One of the pioneers in the compact crossover market, the Toyota RAV4, remains a stalwart in the segment. In recent years, however, it has lost some of its glory and sheen. This is partially because the model became somewhat of an also-ran, instead of spearheading, and was left wanting by the Korean offerings in the form of the Hyundai ix35 (now Tucson) and Kia Sportage. Now Toyota wants to claw back some lost ground with the latest RAV4 and having spent a week at the wheel recently, it is definitely making strides in the right direction. 

The first step-in comes in the form of the design which, to be frank, polarized opinion at first, but is beginning to grow on me with time. That gaping fish-like front-end may not be to everyone’s taste, but it is sure to spark a conversation among onlookers. Then there are the squared-off wheel arches, which are rather similar to those used on Jeep products and gives the RAV a more solid stance than before. The rear, alas, seems to have eluded the designers as I find the back is a tad slab-sided and lacks any design flair. 



Personally, it is on the inside that the most marked improvements have been made with the cabin now featuring some soft touch points and colour contrasting stitching, which truly livens up the ambience. In the instance of our GX-R test car, there are electric leather-bound chairs with heated functionality that offer excellent lumbar support. There are nooks and crannies abound for storage, while overall head- and legroom is commodious. Boot space, meanwhile, is a useable 580-litres, which is 79-litres more than the outgoing model.


Built on the firm’s latest TNGA (Toyota New Global Architecture), which also underpins the Prius and new Corolla Hatch, this is the first time it is used in an SUV application. Aside from being adaptable for a wide spread of vehicles, it is also 57 % more rigid than the previous model, imbuing the RAV with a solid feel on and particularly off the beaten track. Our tester comes fitted with a normally aspirated 2-litre engine that pushes out 127 kW and 203 Nm allied to a CVT transmission. The combination, I feel, is the model’s only undoing. Lugging the biggish SUV around, one needs to use the throttle liberally around town or when overtaking to gain any meaningful momentum. Then there is the constant drone from the gearbox, which exacerbates matters even further. I am of the view that the 1.2-litre turbo engine used in other models in the stable, paired to a manual or conventional automatic gearbox would make for a more enticing cocktail.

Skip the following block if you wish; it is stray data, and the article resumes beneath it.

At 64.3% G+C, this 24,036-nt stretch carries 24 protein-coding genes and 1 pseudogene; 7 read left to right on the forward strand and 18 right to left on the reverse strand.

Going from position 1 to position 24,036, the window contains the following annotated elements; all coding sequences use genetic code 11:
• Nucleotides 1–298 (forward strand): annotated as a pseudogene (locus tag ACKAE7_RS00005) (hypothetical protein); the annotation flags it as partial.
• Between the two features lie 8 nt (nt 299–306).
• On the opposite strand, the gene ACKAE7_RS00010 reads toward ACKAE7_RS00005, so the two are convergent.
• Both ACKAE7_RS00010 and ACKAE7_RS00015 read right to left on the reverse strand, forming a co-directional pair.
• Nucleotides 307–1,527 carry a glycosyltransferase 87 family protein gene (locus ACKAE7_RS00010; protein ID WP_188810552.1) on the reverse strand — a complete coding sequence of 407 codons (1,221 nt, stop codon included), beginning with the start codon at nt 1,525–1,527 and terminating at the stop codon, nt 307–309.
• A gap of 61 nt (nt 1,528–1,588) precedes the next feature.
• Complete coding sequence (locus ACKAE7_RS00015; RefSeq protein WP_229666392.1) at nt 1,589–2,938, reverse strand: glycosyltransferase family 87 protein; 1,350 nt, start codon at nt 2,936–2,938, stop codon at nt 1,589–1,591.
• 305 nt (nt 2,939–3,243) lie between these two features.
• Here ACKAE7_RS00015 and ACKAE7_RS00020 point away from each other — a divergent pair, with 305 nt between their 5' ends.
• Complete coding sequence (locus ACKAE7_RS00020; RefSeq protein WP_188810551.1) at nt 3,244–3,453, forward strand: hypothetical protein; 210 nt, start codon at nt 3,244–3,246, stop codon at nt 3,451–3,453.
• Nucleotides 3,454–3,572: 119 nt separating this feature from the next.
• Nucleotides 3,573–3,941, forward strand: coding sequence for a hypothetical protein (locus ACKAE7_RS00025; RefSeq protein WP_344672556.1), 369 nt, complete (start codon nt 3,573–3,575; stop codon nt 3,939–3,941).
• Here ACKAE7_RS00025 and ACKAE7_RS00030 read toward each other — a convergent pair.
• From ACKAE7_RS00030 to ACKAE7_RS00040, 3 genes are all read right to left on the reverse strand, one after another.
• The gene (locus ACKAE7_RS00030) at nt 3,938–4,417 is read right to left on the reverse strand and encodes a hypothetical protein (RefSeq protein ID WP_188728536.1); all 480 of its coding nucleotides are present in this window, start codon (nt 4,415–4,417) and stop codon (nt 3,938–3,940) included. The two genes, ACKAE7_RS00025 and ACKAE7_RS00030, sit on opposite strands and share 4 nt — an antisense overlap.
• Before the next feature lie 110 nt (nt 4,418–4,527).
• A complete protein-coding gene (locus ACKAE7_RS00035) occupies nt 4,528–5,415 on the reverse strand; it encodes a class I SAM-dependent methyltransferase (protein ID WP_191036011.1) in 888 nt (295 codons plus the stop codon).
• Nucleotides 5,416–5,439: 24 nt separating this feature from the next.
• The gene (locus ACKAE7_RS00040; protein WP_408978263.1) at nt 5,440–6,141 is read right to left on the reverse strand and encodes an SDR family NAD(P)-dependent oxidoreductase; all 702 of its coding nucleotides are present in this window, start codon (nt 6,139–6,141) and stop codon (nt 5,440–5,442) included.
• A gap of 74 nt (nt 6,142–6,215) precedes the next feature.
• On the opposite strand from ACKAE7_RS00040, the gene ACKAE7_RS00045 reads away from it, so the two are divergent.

Lacklustre performance aside, the RAV4 manages to redeem itself quite handsomely when it comes to ride quality and comfort. On the road, the cabin remains a relatively calm and quiet place to be with very little in the way of wind and road noise filtering through. However, it is off the beaten track where the model truly comes into its own. The AWD in the instance of our test meant slushy gravel roads were dispensed with ease, while the ride quality remained composed over the corrugated patches, even with the increase in the turn of speed. It is in these environs that the model’s versatility comes into its own. 


In isolation, the Toyota RAV4 remains a great package with more daring styling and a very well executed interior. However, it is in the engine department where I feel it is trounced by the opposition that offers a wide spread of petrol and turbo diesel engines. Should the company address this anomaly with turbocharged petrol diesel powerplants in the line-up, it could decidedly turn the tide in the RAV4’s favour.